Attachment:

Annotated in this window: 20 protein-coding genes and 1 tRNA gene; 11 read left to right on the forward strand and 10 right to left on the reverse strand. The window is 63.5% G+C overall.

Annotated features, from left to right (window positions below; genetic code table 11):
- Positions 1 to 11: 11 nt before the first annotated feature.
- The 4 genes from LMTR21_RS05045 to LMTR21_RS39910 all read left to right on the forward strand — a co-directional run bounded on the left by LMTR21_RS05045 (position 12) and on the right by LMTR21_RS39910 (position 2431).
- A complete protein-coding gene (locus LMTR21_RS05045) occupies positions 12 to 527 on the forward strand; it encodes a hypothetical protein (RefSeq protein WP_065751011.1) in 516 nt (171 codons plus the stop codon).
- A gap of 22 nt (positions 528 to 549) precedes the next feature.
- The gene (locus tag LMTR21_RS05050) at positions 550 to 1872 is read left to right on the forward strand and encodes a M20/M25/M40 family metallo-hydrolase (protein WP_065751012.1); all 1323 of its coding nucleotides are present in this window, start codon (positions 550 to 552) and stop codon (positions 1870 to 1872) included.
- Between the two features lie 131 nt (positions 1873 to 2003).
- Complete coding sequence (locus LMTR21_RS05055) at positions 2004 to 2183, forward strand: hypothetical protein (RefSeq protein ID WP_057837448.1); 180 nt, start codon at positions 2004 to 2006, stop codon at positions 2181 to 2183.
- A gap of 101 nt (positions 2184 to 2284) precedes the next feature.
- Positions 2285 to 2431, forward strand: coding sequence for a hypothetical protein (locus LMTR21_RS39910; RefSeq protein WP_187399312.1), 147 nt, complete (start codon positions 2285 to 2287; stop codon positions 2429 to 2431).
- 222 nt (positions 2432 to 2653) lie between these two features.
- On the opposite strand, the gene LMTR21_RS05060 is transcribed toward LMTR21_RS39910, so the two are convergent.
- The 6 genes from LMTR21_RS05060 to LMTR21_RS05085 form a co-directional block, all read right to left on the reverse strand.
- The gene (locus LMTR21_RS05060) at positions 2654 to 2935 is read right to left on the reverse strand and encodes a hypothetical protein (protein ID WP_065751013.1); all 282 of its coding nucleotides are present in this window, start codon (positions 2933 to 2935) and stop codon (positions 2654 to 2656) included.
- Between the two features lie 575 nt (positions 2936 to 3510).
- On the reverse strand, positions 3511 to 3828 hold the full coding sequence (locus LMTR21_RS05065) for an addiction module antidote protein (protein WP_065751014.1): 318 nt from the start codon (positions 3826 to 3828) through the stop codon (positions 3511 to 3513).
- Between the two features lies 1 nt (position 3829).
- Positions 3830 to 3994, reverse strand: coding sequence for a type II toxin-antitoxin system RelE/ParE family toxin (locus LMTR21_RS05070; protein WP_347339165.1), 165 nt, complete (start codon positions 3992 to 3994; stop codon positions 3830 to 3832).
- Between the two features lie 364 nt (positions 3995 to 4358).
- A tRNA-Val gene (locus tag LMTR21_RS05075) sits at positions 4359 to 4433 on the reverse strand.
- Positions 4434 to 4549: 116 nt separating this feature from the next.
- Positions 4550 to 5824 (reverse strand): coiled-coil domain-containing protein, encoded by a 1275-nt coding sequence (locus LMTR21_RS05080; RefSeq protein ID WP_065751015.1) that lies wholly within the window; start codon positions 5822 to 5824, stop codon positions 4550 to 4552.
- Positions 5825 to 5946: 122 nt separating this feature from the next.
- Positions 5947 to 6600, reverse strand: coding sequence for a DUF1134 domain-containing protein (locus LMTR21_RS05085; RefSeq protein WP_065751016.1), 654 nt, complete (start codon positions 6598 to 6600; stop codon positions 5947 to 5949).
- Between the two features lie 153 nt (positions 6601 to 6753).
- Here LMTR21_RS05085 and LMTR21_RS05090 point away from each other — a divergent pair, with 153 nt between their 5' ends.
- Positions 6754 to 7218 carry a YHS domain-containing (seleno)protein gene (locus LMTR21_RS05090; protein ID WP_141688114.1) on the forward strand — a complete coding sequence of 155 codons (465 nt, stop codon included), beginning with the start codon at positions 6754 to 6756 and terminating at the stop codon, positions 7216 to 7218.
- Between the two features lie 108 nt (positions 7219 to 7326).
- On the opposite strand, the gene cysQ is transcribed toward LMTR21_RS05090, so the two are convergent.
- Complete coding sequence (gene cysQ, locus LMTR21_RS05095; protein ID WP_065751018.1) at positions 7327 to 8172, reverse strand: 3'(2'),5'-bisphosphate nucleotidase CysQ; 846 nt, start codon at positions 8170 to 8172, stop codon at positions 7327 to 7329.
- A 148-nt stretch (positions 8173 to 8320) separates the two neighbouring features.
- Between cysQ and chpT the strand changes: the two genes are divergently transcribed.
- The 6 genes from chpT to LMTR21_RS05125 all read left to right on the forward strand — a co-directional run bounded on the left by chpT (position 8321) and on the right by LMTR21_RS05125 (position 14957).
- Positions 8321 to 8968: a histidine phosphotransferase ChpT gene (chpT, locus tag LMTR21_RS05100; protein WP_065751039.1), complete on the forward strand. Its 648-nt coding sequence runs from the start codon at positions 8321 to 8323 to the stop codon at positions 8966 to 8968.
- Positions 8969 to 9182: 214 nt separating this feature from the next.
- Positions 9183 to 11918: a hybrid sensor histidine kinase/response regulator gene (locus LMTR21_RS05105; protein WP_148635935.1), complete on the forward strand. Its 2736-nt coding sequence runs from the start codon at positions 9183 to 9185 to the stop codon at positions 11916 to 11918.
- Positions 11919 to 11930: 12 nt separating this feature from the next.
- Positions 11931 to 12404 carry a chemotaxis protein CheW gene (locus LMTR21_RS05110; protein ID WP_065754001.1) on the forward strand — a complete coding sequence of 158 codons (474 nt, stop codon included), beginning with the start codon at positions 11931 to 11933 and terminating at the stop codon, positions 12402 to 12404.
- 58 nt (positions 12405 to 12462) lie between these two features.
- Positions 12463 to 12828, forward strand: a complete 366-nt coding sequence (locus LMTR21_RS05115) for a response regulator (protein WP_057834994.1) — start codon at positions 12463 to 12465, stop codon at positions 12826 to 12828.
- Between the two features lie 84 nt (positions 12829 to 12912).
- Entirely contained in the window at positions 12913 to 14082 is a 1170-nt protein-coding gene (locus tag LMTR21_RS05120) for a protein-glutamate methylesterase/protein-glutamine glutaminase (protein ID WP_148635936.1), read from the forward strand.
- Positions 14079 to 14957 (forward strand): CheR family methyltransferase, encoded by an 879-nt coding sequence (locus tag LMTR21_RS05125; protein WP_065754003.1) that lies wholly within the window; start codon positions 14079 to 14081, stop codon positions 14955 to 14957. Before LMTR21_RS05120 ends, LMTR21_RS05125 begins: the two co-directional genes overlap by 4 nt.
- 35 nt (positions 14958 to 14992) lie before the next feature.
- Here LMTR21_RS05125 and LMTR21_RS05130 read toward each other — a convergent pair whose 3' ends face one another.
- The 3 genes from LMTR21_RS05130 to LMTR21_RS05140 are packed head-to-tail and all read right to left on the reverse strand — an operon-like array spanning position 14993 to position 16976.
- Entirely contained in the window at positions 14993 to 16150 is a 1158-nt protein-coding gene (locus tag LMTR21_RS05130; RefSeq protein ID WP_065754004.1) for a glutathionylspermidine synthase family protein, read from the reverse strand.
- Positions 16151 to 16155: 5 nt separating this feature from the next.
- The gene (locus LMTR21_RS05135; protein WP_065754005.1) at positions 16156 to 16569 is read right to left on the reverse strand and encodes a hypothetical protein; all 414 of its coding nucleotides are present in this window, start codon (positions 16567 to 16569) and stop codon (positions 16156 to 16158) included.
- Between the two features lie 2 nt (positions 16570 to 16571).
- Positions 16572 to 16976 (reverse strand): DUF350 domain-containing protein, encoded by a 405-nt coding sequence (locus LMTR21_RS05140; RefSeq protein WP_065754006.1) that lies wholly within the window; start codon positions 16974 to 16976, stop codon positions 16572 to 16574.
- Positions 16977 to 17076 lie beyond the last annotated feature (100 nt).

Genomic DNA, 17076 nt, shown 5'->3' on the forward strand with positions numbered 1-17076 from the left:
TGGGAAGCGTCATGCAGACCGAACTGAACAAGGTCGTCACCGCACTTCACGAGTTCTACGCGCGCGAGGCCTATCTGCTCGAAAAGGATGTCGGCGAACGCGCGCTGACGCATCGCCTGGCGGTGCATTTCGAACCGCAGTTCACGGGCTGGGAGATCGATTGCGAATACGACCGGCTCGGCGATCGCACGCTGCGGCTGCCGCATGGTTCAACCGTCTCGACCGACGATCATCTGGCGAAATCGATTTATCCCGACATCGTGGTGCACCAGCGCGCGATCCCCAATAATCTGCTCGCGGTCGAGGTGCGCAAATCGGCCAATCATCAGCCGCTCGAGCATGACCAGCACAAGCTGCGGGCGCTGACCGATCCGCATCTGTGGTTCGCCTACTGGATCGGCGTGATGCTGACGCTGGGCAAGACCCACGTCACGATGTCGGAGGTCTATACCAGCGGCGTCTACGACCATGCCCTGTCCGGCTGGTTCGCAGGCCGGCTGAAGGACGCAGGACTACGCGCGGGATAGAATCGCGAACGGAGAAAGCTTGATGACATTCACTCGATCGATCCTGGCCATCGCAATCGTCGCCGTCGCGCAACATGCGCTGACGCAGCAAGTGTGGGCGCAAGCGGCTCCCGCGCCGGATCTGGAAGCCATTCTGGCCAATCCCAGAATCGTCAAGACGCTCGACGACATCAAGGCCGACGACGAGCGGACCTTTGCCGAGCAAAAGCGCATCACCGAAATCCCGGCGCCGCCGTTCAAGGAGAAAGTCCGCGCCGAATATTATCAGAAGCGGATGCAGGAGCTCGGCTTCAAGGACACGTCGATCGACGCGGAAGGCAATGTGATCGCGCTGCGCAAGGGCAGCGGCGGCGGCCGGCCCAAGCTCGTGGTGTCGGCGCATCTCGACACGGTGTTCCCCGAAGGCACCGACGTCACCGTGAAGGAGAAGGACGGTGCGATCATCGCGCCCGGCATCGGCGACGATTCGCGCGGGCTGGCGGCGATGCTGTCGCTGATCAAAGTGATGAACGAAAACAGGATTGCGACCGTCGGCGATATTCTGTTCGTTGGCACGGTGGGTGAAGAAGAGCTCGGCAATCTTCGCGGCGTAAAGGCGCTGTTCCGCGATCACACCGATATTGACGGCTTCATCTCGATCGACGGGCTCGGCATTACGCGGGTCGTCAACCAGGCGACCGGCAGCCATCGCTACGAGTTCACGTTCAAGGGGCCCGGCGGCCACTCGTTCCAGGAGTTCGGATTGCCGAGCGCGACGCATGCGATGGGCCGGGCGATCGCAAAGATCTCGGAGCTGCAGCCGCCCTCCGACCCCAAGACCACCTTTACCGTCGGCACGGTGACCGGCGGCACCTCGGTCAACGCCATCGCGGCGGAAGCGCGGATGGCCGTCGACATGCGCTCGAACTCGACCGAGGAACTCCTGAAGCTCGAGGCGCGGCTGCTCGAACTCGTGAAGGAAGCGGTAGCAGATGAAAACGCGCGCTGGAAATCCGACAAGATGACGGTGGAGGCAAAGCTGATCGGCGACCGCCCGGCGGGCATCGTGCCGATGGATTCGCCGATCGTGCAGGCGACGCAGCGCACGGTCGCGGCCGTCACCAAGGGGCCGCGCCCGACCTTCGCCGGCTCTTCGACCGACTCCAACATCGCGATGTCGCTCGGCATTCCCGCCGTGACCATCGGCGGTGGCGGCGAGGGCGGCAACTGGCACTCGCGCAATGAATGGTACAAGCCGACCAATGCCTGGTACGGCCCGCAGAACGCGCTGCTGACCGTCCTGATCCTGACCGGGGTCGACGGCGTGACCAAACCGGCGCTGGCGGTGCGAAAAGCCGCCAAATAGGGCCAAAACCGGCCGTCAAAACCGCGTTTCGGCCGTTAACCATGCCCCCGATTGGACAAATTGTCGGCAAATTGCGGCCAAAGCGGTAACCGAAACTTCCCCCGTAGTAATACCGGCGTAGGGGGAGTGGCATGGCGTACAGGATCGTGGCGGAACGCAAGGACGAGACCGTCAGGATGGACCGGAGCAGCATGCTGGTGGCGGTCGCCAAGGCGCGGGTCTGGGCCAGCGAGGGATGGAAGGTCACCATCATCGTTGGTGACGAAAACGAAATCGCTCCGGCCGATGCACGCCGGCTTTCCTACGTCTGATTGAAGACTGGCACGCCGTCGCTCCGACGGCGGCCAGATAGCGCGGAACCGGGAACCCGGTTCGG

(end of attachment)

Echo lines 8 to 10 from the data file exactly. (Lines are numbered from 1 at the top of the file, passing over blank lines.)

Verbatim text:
- Between the two features lie 131 nt (positions 1873 to 2003).
- Complete coding sequence (locus LMTR21_RS05055) at positions 2004 to 2183, forward strand: hypothetical protein (RefSeq protein ID WP_057837448.1); 180 nt, start codon at positions 2004 to 2006, stop codon at positions 2181 to 2183.
- A gap of 101 nt (positions 2184 to 2284) precedes the next feature.